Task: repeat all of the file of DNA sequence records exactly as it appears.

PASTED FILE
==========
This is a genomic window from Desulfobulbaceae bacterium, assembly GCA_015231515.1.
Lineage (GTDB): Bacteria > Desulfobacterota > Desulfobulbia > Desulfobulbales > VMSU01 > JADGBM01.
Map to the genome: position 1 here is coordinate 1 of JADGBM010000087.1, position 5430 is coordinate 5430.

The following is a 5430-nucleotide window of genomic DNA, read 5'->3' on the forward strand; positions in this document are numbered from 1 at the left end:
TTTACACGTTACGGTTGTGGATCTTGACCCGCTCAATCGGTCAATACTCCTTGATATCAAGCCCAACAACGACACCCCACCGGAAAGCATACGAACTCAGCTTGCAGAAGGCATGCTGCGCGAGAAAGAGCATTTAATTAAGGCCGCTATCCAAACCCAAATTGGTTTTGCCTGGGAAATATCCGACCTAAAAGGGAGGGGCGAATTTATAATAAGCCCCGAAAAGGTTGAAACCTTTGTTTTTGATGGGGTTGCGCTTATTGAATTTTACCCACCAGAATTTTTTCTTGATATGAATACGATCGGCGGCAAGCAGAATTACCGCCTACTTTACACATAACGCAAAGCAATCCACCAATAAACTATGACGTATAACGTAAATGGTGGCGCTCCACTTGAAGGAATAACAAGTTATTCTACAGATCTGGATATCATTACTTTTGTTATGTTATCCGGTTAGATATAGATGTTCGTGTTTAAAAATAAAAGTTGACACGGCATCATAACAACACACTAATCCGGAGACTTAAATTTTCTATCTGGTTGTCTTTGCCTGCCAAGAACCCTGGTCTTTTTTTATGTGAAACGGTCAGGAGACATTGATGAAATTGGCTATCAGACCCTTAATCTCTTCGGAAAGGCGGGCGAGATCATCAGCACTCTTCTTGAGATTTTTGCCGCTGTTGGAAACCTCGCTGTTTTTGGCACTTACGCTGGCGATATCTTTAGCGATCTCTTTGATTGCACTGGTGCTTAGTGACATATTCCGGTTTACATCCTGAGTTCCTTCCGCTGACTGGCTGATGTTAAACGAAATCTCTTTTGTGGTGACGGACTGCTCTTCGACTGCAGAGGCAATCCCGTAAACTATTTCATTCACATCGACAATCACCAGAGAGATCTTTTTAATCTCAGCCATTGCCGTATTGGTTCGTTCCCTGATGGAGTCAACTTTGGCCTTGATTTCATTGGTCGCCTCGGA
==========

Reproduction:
This is a genomic window from Desulfobulbaceae bacterium, assembly GCA_015231515.1.
Lineage (GTDB): Bacteria > Desulfobacterota > Desulfobulbia > Desulfobulbales > VMSU01 > JADGBM01.
Map to the genome: position 1 here is coordinate 1 of JADGBM010000087.1, position 5430 is coordinate 5430.

The following is a 5430-nucleotide window of genomic DNA, read 5'->3' on the forward strand; positions in this document are numbered from 1 at the left end:
TTTACACGTTACGGTTGTGGATCTTGACCCGCTCAATCGGTCAATACTCCTTGATATCAAGCCCAACAACGACACCCCACCGGAAAGCATACGAACTCAGCTTGCAGAAGGCATGCTGCGCGAGAAAGAGCATTTAATTAAGGCCGCTATCCAAACCCAAATTGGTTTTGCCTGGGAAATATCCGACCTAAAAGGGAGGGGCGAATTTATAATAAGCCCCGAAAAGGTTGAAACCTTTGTTTTTGATGGGGTTGCGCTTATTGAATTTTACCCACCAGAATTTTTTCTTGATATGAATACGATCGGCGGCAAGCAGAATTACCGCCTACTTTACACATAACGCAAAGCAATCCACCAATAAACTATGACGTATAACGTAAATGGTGGCGCTCCACTTGAAGGAATAACAAGTTATTCTACAGATCTGGATATCATTACTTTTGTTATGTTATCCGGTTAGATATAGATGTTCGTGTTTAAAAATAAAAGTTGACACGGCATCATAACAACACACTAATCCGGAGACTTAAATTTTCTATCTGGTTGTCTTTGCCTGCCAAGAACCCTGGTCTTTTTTTATGTGAAACGGTCAGGAGACATTGATGAAATTGGCTATCAGACCCTTAATCTCTTCGGAAAGGCGGGCGAGATCATCAGCACTCTTCTTGAGATTTTTGCCGCTGTTGGAAACCTCGCTGTTTTTGGCACTTACGCTGGCGATATCTTTAGCGATCTCTTTGATTGCACTGGTGCTTAGTGACATATTCCGGTTTACATCCTGAGTTCCTTCCGCTGACTGGCTGATGTTAAACGAAATCTCTTTTGTGGTGACGGACTGCTCTTCGACTGCAGAGGCAATCCCGTAAACTATTTCATTCACATCGACAATCACCAGAGAGATCTTTTTAATCTCAGCCATTGCCGTATTGGTTCGTTCCCTGATGGAGTCAACTTTGGCCTTGATTTCATTGGTCGCCTCGGA